Car Advice

What is a run-flat tyre and how do they work?

Run-flat tyres have been around since the 1980s but are only now becoming common as original equipment and even as retro-fit options but, just what is a run flat tyre?

A RUN-FLAT TYRE is, and the hint is in the name, a tyre that doesn’t become ‘flat’ in the same way a non-run-flat tyre does. Meaning, even if the tyre is punctured and loses air pressure it can still be driven on. But there’s still a lot of mystery surrounding these things…

What is a run-flat tyre?

This is a type of tyre that allows you to continue driving after suffering a puncture. The idea is that you’ll limp your vehicle to the nearest tyre repair centre and have it changed. See, you can’t drive on a run-flat tyre indefinitely after it’s been punctured; like a temporary spare they have a speed limit (generally 80km/h although this may vary depending on the maker) and a set distance of around 80km although, again, this may vary depending on the maker – some car makers suggest a distance of double this but tyre makers don’t. And, if you’re towing and your run-flat cops a puncture, it’s not recommended you keep driving and, you should never touch a run-flat tyre that’s been punctured because it will heat up significantly. Wait for the tyre to cool down before handling it.

Run-flat tyres have been around since the 1980s but are only now becoming common as original equipment and even as retro-fit options but, just what is a run flat tyre?Run-flat tyres have been around since the 1980s but are only now becoming common as original equipment and even as retro-fit options but, just what is a run flat tyre?

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How do run-flat tyres work?

There are two types of run-flat tyres available on the market but the idea behind them is the same and that is that there is something in the tyre that allows it to keep its shape even after a loss of some or all the air pressure.

The most common type of run-flat is one with a reinforced sidewall and this works by helping the tyre to keep its shape, allowing it to be driven on after losing air pressure. Then there’s with an internal ring of either rubber or some other sort of supporting material. This ring sits inside of the wheel and helps to take the weight of the vehicle if the tyre is punctured, essentially propping it up.

Run -lat tyres are fitted to a special type of wheel rim called EH2 (Extended Hump) which acts like a bead lock to provide improved retention of the bead when the tyre is at zero inflation pressure. Standard wheels are known as H2. It is possible to fit a run-flat tyre to a standard H2 rim but it’s not recommended due to the reduced bead-lock functionality of a standard wheel rim.

Aren’t run flats hard and hopeless for those living in the bush?

Run-flat tyres have copped a fair amount of bad press from Aussie motoring writers who claim those driving in the countryside and copping a flat will be stuck, because most bush-based tyre retailers won’t carry stock of run flats and so you’ll need to wait around for a replacement to be delivered. And, on the surface that makes sense. But, and there’s always a but, while car makers and tyre companies don’t like the idea it is possible to fit a standard tyre with identical dimensions, load index and speed code to get you out of trouble – it’s recommended once you get back to the big smoke that you swap the non-run flat tyre for a run flat.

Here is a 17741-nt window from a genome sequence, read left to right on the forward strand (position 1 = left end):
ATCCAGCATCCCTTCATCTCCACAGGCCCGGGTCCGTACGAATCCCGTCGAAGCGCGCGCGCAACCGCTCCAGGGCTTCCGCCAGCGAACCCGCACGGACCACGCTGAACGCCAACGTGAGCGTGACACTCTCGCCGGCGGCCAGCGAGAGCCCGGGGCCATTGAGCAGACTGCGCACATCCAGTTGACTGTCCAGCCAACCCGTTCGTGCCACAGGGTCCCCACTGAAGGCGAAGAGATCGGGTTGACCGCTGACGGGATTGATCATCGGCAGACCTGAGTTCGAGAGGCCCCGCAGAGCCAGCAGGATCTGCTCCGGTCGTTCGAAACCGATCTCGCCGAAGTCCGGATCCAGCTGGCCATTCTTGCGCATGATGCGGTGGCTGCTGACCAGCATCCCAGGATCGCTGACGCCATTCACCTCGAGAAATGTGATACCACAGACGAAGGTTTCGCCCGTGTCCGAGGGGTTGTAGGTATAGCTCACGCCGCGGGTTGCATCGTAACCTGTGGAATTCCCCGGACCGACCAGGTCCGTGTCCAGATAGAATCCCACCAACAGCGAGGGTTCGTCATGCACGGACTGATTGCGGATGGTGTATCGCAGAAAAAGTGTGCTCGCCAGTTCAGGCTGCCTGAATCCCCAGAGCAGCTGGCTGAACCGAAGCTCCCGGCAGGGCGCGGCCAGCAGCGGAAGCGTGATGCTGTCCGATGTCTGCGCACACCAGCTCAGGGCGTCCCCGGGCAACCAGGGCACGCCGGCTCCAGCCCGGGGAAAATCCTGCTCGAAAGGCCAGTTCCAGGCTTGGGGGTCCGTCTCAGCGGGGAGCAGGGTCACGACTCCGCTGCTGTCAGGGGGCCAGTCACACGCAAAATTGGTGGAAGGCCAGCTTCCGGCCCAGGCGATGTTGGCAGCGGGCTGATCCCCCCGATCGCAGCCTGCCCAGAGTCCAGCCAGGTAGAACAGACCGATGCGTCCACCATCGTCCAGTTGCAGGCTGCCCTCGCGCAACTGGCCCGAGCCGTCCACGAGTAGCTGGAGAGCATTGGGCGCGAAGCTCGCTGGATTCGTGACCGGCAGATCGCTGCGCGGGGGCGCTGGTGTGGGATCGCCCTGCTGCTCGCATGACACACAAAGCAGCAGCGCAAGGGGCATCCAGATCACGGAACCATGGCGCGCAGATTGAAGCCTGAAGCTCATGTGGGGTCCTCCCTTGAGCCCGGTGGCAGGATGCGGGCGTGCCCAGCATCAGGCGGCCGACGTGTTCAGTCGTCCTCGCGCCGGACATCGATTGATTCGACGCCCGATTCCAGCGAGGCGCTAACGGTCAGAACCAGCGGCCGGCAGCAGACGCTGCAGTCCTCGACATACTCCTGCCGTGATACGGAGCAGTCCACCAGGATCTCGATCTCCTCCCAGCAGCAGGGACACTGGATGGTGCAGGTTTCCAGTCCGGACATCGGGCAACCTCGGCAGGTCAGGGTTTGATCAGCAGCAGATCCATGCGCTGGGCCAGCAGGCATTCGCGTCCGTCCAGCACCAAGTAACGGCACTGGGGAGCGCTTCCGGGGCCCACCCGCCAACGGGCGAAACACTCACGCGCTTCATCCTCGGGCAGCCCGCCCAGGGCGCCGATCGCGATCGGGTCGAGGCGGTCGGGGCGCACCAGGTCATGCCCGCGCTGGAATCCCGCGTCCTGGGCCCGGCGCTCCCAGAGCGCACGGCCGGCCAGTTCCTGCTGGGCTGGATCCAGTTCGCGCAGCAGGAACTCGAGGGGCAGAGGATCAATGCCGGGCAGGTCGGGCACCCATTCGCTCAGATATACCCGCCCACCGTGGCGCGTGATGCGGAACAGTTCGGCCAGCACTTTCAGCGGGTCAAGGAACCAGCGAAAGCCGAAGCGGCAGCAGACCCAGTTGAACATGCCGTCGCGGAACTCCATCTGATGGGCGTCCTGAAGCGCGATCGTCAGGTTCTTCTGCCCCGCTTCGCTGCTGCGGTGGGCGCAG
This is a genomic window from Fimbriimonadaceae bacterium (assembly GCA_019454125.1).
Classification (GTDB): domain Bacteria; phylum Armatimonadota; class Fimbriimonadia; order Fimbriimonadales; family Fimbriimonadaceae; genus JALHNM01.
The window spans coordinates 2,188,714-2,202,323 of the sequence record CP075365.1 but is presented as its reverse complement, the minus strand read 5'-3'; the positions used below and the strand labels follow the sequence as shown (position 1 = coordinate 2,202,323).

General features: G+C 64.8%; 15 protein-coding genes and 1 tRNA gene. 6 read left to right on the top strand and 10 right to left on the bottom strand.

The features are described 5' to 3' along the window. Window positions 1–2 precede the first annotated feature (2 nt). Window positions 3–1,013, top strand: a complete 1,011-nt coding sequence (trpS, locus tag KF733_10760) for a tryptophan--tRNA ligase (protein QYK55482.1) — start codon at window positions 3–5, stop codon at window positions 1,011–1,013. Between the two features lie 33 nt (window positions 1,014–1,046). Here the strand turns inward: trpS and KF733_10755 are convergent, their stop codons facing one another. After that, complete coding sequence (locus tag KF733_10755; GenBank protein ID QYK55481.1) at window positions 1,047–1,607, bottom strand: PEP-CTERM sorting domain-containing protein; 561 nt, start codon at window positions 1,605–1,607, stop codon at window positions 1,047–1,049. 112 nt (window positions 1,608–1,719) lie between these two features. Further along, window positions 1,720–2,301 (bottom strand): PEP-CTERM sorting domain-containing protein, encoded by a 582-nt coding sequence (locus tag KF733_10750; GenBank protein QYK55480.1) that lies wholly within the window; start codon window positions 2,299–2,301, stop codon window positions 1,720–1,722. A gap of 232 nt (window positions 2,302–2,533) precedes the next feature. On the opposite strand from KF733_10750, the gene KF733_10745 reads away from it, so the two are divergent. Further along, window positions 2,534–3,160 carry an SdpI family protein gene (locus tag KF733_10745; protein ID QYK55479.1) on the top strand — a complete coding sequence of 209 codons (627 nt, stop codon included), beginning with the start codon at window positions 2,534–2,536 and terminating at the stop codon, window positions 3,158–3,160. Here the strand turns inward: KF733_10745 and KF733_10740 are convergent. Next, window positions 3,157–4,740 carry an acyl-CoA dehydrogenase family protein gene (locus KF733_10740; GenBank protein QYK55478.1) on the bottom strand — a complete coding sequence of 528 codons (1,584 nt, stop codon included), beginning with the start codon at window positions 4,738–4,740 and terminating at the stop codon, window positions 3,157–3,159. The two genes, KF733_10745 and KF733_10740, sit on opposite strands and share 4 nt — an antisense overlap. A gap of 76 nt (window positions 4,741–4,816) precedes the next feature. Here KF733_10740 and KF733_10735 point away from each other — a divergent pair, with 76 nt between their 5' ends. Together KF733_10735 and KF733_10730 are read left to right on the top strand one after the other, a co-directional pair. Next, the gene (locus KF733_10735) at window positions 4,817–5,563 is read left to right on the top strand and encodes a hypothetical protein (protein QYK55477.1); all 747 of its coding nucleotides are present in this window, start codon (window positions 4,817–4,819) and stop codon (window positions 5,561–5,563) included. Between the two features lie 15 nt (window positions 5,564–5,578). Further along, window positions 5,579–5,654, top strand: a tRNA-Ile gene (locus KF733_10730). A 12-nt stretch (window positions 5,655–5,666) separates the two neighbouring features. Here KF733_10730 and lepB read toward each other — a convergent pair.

In the early days, driving on run-flat tyres was akin to driving across cobble stones; the ride felt very hard and knobbly. These days, however, you wouldn’t be able to tell the difference between run-flat tyres and regular tyres.

Never try and repair a run flat tyre

A run flat is a sacrificial bit of kit. It’s designed to keep you moving across a certain distance and not a single tyre maker recommends repairing them. More than this, you can’t inflate a run-flat tyre once it’s suffered a puncture to try and get more life out of the thing.

Can I put run flats on my car?

If your vehicle doesn’t have run-flat tyres as standard, yes, but only if your vehicle has a tyre pressure monitoring system – this is the theoretical minimum requirement. See, without a TPMS it’s unlikely you’ll notice when your tyres have suffered a loss of pressure. Car makers that don’t fit run flats as standard to their vehicle don’t recommend fitting them, although it is possible, but you’d need to switch to EH2 wheels. More than this, fitting run flat tyres might require adjustments to the suspension and steering to compensate for the slightly stiffer characteristics of a run-flat tyre. It’s not worth it.

That said, Bridgestone released its DriveGuard series of tyres back in 2016 which are a run-flat tyre designed for vehicles that weren’t fitted with run-flats originally – meaning you can retro-fit them. But that’s only as long as you’ve got a TPMS fitted to your car (this has been mandatory on all new cars sold in Europe since 2014 but not here in Australia) and the tyre is available to fit your vehicle then you can fit a Bridgestone DriveGuard tyre; the company claims its new-generation run-flat performs well in wet and dry weather and offers superior bump absorption – a complaint of some run-flat tyres.

Bridgestone DriveGuard run-flat tyre


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Isaac Bober

Isaac Bober

Isaac Bober was born in the shadow of Mount Panorama in Bathurst and, so, it was inevitable he’d fall into work as a motoring writer. He began his motoring career in 2000 reviewing commercial vehicles, before becoming editor of Caravan & Motorhome magazine. He then moved to MOTOR Magazine before going freelance and contributing to Overlander 4WD, 4×4 Australia, TopGear Australia, Men’s Health, Men’s Fitness, The Australian, CARSguide, and many more.